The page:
Colleges may get Help Fighting ‘Revenge Porn’ - Higher Education

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Colleges may get Help Fighting ‘Revenge Porn’

by Jamaal Abdul-Alim

WASHINGTON — A proposed law that would punish people who publish “revenge porn” online will likely be put forth in the next Congress, but it remains to be seen how effective the measure — if passed — would be in combating the practice on America’s college campuses.

“We are totally aware of the huge problem on campus of sexual assault and this sort of conduct on campuses as well,” said Josh Connolly, chief of staff for U.S. Rep. Jackie Speier (D-Calif.), who introduced the bill — known as the “Intimate Privacy Protection Act,” or IPPA — earlier this year and plans to do so again next session.

U.S. Rep. Jackie Speier

U.S. Rep. Jackie Speier

While sexual assaults on campus are often handled by Title IX coordinators, Connolly said he didn’t foresee that happening if the revenge porn bill becomes law. He said the “default” should be to have attorneys general or district attorneys handle the cases.

“Regarding any sort of jurisdictional ambiguity, we don’t really foresee that,” Connolly said. “I think it is solidly within a DA or an AG’s jurisdiction of whether or not to take a case or not, and we would encourage them to do so.”

Connolly made his remarks Friday during a panel discussion on Capitol Hill titled “Outlawing Revenge Porn: How Congress Can Protect Privacy and Reduce Online Harassment.”

The discussion comes at a time when sex video scandals — sometimes with costly and tragic results — are making more and more headlines.

People of all ages have become ensnared in the practice in which perpetrators post images or videos of their victims nude or engaged in sex acts.

The victims range from celebrities such as Hulk Hogan, who earlier this year won a $140 million lawsuit against Gawker for publishing a portion of a sex tape of the pro wrestler, to otherwise anonymous young people such as Tovonna Holton, 15, who committed suicide this year after friends video recorded her in the shower and posted it on social media app Snapchat.

Similar things have happened at colleges and universities in recent years.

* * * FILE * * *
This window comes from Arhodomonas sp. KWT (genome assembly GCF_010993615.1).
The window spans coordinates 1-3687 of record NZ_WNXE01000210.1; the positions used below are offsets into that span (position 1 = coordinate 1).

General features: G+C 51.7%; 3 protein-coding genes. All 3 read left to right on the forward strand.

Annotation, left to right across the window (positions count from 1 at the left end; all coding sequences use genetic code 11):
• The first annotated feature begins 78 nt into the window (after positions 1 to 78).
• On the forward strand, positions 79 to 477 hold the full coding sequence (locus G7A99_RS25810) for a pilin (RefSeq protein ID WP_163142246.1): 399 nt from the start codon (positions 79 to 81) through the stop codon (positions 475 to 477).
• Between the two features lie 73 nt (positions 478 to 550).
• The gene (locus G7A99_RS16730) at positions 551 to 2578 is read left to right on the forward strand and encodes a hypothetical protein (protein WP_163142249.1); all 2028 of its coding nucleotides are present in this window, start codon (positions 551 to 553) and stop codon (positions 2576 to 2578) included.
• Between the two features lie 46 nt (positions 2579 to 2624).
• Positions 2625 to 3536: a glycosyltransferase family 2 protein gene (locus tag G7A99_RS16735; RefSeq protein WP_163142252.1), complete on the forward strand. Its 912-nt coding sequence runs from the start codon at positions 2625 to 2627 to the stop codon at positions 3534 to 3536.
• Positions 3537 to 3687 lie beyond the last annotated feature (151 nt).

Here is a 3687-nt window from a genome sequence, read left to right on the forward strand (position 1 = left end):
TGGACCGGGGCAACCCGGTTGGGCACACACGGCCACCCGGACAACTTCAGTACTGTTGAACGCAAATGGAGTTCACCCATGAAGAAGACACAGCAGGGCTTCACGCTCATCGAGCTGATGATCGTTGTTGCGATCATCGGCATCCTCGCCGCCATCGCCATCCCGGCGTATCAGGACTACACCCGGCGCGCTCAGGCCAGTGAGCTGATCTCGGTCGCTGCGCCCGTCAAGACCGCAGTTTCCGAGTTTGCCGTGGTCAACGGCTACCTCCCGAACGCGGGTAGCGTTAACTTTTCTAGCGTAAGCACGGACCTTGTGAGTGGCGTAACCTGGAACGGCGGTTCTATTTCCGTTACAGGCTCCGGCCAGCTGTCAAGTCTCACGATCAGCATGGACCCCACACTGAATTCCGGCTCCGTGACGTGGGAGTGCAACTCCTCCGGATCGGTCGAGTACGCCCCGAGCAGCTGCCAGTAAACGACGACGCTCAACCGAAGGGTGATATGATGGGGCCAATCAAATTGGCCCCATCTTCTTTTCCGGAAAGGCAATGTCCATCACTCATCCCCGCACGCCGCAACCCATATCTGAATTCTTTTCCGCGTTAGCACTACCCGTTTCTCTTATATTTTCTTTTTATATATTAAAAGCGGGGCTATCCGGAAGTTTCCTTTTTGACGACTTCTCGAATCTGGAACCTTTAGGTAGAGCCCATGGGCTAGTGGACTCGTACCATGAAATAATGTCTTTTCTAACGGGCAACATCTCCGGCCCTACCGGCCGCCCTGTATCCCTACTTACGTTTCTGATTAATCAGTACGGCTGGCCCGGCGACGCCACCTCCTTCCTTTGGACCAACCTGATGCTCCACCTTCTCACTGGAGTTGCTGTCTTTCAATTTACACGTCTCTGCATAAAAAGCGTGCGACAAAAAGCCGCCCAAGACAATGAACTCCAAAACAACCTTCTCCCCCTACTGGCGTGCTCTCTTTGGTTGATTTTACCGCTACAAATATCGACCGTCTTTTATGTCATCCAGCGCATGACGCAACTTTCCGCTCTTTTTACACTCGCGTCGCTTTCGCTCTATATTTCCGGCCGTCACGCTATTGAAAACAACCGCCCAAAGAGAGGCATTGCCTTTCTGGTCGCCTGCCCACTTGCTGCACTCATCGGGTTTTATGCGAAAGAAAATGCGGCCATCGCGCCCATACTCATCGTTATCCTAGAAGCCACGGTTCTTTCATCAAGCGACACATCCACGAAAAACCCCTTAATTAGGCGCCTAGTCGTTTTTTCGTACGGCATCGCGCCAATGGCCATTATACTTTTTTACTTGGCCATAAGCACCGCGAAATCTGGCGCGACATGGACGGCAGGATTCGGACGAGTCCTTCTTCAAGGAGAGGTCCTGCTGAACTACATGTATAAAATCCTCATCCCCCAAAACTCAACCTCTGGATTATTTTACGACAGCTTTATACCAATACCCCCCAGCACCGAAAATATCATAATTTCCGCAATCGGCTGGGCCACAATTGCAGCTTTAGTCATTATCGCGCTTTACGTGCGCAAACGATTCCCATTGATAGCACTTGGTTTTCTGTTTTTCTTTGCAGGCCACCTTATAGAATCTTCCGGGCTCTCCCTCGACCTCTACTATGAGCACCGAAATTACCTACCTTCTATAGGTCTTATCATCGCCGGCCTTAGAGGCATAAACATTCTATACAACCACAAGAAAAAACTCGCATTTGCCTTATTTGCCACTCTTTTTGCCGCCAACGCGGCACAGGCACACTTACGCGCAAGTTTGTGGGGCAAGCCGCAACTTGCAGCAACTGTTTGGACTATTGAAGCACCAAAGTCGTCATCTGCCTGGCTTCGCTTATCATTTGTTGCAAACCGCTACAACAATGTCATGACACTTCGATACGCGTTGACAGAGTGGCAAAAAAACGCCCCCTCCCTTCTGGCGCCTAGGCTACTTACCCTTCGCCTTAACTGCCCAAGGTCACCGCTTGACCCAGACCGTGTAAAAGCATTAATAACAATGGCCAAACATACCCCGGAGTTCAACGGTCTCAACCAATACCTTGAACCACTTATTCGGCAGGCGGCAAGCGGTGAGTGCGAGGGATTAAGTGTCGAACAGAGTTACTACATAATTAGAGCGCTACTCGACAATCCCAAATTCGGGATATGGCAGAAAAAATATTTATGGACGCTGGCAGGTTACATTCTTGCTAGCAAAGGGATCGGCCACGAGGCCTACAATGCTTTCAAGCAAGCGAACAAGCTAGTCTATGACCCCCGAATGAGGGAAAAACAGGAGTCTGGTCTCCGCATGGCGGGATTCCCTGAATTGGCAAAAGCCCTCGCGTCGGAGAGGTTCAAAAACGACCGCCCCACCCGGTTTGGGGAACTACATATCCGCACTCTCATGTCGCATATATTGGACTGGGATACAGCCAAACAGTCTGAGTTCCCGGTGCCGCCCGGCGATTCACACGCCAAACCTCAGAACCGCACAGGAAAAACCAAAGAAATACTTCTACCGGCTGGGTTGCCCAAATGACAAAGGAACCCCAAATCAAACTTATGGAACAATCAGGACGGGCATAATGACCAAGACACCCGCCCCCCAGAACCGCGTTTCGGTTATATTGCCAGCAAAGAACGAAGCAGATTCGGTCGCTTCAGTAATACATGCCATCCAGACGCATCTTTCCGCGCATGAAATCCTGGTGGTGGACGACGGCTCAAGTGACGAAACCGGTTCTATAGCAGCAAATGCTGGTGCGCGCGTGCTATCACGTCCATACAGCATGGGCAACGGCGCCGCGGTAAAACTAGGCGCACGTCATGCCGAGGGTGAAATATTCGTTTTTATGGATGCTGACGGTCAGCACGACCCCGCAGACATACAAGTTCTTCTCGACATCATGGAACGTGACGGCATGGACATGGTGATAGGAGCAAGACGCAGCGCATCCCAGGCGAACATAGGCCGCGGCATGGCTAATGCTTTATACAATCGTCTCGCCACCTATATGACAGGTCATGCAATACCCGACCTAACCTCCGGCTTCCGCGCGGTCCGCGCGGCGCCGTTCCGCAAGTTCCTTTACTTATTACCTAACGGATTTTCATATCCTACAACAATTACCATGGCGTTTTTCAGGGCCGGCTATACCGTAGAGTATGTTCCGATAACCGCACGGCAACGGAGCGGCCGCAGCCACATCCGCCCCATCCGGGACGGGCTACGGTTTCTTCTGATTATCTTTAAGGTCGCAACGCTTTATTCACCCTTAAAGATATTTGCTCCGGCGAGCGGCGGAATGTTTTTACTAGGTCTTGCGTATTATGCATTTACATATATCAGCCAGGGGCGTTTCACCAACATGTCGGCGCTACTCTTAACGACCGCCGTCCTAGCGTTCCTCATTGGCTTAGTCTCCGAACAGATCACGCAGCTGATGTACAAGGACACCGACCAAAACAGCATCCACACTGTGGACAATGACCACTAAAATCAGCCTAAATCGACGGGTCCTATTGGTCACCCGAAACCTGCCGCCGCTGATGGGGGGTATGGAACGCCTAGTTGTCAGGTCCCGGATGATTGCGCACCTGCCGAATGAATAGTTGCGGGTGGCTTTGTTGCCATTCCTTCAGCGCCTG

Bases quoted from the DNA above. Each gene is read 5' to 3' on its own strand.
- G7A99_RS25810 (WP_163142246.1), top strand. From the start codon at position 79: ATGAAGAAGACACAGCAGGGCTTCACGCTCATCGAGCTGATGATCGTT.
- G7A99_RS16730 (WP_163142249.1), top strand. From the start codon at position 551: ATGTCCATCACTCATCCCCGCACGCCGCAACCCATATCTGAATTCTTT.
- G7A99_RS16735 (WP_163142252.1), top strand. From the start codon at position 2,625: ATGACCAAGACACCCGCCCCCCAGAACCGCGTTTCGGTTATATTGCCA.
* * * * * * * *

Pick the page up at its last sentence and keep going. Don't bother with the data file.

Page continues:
For example, Tyler Clementi, an 18-year-old Rutgers University freshman, leapt to his death after a roommate used a webcam to live broadcast Clementi on social media having sex in his dorm with another man.

The roommate, Dharun Ravi, served 20 days in jail on various charges and was ordered to pay $10,000 to a program to help victims of hate crimes. However, his conviction was overturned last month due to a change in state law.

Last year, Penn State banned Kappa Delta Rho fraternity for three years after it surfaced that members of the fraternity had been using an invitation-only Facebook page to post photos of nude women who were passed out.

Congresswoman Speier said the Internet has become a “new age sewage pipeline carrying the worst material imaginable in endless quantities.”

“As social media proliferates, so do the opportunities to destroy people’s lives,” Speier said at Friday’s discussion on The Hill. “Young people are committing suicide because of their images being distributed without their consent.”

While the majority of states have passed various types of anti-revenge porn laws, Speier said the “patchwork” of state laws — some of which only target those who are motivated by a desire to harass the victim — creates great uncertainty for victims.

“If passed, this bill will punish individuals and websites that knowingly post private, intimate materials while also providing a safe harbor for websites that don’t advertise or solicit such content,” Speier said.

Speier said her proposed revenge porn law has been reviewed by 12 constitutional scholars who have all refuted concerns that the law would violate free speech. Among the scholars who back the bill are University of Miami law professor Mary Anne Franks.

“A federal criminal law is necessary not only to provide a single, clear articulation of the relevant elements of the crime, but also to signal society’s acknowledgement and condemnation of this serious wrongdoing,” Franks, who helped draft the bill, has written.

Under the bill, perpetrators who post images of a person who is naked or engaged in sex could be fined or imprisoned for up to five years if they did so without the person’s consent.

Carrie Goldberg, a Brooklyn-based attorney who represents victims of revenge porn, said 90 percent of the victims are women and range in age from 13 to 65. She said having one’s naked images published online can do irreparable harm.

“At this point in time no one can get a job, date or even a roommate without being Googled,” Goldberg said. “How would you feel if the first five pages of your results were images of you fully exposed and images you never wanted anyone to see?”

Goldberg said revenge porn on campus is becoming more common and said her firm is handling one such case but that she could not disclose the particulars. She criticized authorities who handled the Penn State case because although Pennsylvania has a revenge porn law, it was not applied against the Kappa Delta Rho fraternity because of apparent lack of intent.

“They were just kind of trading baseball cards with their frat brothers,” Goldberg said.

Jamaal Abdul-Alim can be reached at or follow him on Twitter @dcwriter360.


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